The SDG zero draft, in relation to sanitation, is a significant advance on the MDGs. Sanitation is implicitly recognized as a public good that must reach all for the benefits to be enjoyed by all. Open defecation must be eradicated if safe sanitation is to be achieved. The poor, the vulnerable must be included and gender issues addressed, if sanitation for all is to be a reality. These characteristics of the draft deserve appreciation.
Having said that, the SDG for sanitation could be couched better. In its current formulation, it suffers on three counts. First, a goal that wishes to secure both an end to open defecation and sanitation for all only by 2030, condemns millions to suffer the scourge of water borne disease for longer than should be countenanced. Secondly, the language still draws on the traditional association of sanitation with water (a vastly different commodity) in finding it necessary to speak of adequate and equitable access and inclusion of certain sections, as if sanitation that is not safe and sustainable for all, can still be an achievement. Thirdly, it needs to implicitly recognize that achieving sanitation is about changing collective behaviour and this happens when communities (from village to metropolitan city) realize this need themselves and are empowered to take action to redress their situation.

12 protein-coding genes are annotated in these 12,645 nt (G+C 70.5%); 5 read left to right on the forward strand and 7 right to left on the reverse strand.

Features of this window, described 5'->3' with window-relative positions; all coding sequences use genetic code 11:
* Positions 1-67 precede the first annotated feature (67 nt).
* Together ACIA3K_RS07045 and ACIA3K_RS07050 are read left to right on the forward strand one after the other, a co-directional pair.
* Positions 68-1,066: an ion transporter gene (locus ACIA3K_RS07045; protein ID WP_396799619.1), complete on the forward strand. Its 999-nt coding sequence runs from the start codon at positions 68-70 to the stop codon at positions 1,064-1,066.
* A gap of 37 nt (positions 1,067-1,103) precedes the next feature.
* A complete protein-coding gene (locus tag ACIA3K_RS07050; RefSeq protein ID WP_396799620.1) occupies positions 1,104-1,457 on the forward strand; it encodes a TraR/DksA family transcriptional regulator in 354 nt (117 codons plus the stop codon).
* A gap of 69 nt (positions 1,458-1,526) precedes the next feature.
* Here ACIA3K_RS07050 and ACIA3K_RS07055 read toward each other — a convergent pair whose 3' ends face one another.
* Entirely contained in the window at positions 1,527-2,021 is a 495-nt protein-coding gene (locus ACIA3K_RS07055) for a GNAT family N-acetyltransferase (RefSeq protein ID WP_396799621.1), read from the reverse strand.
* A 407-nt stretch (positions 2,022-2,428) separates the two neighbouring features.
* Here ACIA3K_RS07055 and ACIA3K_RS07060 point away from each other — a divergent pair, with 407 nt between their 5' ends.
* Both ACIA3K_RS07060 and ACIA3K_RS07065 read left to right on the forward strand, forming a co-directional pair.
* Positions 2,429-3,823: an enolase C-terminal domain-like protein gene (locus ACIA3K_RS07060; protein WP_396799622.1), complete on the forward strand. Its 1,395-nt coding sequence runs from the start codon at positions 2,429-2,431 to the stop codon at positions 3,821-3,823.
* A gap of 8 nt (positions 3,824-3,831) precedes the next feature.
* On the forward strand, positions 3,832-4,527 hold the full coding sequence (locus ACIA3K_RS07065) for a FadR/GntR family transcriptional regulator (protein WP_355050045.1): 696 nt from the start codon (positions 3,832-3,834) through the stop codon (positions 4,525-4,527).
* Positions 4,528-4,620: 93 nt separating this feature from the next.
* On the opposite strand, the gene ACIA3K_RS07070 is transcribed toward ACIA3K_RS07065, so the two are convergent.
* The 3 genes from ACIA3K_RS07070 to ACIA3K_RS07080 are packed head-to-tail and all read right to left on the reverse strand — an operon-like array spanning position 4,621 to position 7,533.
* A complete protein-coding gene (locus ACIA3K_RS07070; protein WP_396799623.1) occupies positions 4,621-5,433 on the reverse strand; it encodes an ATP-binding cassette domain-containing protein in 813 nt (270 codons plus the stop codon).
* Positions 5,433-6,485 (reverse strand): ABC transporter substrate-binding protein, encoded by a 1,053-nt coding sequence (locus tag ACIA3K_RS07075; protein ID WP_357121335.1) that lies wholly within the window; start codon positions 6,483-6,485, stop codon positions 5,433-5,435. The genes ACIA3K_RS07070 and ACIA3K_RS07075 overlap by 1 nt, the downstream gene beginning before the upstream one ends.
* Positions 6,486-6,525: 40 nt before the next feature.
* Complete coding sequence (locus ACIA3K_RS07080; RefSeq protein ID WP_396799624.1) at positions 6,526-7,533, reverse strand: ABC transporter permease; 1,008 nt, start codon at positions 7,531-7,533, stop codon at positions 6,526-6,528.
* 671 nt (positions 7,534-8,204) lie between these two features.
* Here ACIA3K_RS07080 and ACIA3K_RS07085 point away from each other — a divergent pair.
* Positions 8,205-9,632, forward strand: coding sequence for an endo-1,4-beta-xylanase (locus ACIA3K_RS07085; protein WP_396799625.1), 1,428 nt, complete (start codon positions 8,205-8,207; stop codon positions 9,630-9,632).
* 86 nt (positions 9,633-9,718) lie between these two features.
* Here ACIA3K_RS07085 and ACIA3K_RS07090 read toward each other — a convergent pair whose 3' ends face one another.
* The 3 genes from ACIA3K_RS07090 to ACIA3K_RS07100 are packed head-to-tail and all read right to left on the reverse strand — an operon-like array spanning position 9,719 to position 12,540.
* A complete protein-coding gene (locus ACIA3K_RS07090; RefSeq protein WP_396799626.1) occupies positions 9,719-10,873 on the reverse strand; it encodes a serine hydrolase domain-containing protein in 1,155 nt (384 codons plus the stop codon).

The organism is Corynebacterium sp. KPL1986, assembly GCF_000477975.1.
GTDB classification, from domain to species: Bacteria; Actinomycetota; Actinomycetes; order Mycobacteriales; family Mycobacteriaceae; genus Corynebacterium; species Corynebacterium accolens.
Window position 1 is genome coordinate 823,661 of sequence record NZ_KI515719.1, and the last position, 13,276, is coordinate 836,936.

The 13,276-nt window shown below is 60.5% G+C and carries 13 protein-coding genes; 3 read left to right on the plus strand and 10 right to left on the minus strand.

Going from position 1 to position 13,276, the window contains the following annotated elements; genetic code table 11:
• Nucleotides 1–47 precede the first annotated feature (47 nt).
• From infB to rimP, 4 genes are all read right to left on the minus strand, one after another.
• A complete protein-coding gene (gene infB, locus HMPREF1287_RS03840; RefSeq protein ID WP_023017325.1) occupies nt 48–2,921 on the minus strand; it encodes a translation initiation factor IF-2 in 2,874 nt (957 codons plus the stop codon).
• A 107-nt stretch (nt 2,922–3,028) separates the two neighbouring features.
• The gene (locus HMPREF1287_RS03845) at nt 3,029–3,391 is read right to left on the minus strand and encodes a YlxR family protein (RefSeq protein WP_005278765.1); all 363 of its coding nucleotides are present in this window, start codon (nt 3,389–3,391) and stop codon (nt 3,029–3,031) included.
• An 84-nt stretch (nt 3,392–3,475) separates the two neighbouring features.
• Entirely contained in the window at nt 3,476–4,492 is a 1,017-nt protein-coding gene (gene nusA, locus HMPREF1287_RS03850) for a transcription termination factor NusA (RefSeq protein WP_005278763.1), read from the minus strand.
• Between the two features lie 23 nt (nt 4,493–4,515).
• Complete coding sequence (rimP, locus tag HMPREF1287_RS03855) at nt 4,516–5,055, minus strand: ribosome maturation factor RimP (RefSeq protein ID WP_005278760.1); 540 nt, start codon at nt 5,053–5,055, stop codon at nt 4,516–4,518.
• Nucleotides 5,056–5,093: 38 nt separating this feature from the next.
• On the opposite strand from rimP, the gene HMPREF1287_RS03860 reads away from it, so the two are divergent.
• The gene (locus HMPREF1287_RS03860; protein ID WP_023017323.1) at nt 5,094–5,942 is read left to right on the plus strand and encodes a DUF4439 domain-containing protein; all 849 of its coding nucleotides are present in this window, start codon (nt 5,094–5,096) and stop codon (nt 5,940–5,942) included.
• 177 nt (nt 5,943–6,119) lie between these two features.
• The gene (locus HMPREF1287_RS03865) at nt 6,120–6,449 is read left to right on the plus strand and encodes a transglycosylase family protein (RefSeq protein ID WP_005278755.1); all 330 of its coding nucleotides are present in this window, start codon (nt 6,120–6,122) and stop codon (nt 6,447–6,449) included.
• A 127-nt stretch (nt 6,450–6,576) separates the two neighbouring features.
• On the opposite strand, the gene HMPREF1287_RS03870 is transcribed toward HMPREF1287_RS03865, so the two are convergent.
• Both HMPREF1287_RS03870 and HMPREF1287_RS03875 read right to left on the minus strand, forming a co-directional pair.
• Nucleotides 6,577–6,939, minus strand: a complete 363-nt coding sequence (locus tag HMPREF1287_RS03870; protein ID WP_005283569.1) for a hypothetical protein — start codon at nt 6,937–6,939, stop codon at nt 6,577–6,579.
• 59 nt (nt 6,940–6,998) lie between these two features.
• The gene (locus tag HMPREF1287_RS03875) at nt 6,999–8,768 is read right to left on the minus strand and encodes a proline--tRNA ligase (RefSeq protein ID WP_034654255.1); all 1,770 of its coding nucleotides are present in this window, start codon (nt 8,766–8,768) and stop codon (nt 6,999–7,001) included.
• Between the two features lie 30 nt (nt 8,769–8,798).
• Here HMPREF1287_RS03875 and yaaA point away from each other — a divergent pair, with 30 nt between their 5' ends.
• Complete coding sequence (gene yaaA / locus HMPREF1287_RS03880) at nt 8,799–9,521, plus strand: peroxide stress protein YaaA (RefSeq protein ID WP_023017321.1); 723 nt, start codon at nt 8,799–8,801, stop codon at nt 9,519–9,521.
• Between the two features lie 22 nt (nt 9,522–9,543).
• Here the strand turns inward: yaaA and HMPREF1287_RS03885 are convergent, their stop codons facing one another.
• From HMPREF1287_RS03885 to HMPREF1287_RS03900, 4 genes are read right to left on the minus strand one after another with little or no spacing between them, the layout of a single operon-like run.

With only months to go a substantive rewriting of the goal seems unlikely now. However to address the infirmities listed above and recognizing the need to be succint and follow a common format, we would, given the opportunity, seek a reformulation of the SDG on sanitation on the following lines:
By 2030, achieve safe and sustainable sanitation for all while securing the end of open defecation at the earliest through inclusive action by empowered communities that addresses the special needs of girls and women as well as those of other vulnerable sections, in undertaking this responsibility.
The author of this article is Deepak Sanan. Mr. Sanan is an Advisor to the CLTS Foundation. He was instrumental in the introduction of CLTS in a number of states in India including Himachal Pradesh. He has worked with the Water and Sanitation Programme (WSP) of the World Bank and has published on a variety subjects related to sanitation as well as other public policy issues .
The article was originally published on Eldis